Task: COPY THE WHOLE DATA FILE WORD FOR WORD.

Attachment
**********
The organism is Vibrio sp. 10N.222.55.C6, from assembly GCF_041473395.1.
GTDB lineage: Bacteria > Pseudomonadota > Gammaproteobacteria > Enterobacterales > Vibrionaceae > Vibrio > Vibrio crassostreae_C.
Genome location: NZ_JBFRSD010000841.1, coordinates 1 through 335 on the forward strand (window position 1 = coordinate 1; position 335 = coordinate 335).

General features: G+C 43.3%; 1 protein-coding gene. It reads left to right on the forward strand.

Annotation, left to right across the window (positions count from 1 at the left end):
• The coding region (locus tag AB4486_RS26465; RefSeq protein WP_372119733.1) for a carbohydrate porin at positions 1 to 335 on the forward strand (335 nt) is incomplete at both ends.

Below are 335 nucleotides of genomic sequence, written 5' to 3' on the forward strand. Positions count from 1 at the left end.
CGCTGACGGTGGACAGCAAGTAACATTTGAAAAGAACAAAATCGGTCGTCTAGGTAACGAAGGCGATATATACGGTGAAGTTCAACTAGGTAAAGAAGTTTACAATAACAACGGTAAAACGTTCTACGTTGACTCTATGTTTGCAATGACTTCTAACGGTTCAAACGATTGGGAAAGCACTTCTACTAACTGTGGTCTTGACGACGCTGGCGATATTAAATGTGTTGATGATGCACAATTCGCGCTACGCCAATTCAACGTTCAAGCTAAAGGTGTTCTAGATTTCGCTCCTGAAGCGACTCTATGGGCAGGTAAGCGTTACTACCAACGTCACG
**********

The organism is Vibrio sp. 10N.222.55.C6, from assembly GCF_041473395.1.
GTDB lineage: Bacteria > Pseudomonadota > Gammaproteobacteria > Enterobacterales > Vibrionaceae > Vibrio > Vibrio crassostreae_C.
Genome location: NZ_JBFRSD010000841.1, coordinates 1 through 335 on the forward strand (window position 1 = coordinate 1; position 335 = coordinate 335).

General features: G+C 43.3%; 1 protein-coding gene. It reads left to right on the forward strand.

Annotation, left to right across the window (positions count from 1 at the left end):
• The coding region (locus tag AB4486_RS26465; RefSeq protein WP_372119733.1) for a carbohydrate porin at positions 1 to 335 on the forward strand (335 nt) is incomplete at both ends.

Below are 335 nucleotides of genomic sequence, written 5' to 3' on the forward strand. Positions count from 1 at the left end.
CGCTGACGGTGGACAGCAAGTAACATTTGAAAAGAACAAAATCGGTCGTCTAGGTAACGAAGGCGATATATACGGTGAAGTTCAACTAGGTAAAGAAGTTTACAATAACAACGGTAAAACGTTCTACGTTGACTCTATGTTTGCAATGACTTCTAACGGTTCAAACGATTGGGAAAGCACTTCTACTAACTGTGGTCTTGACGACGCTGGCGATATTAAATGTGTTGATGATGCACAATTCGCGCTACGCCAATTCAACGTTCAAGCTAAAGGTGTTCTAGATTTCGCTCCTGAAGCGACTCTATGGGCAGGTAAGCGTTACTACCAACGTCACG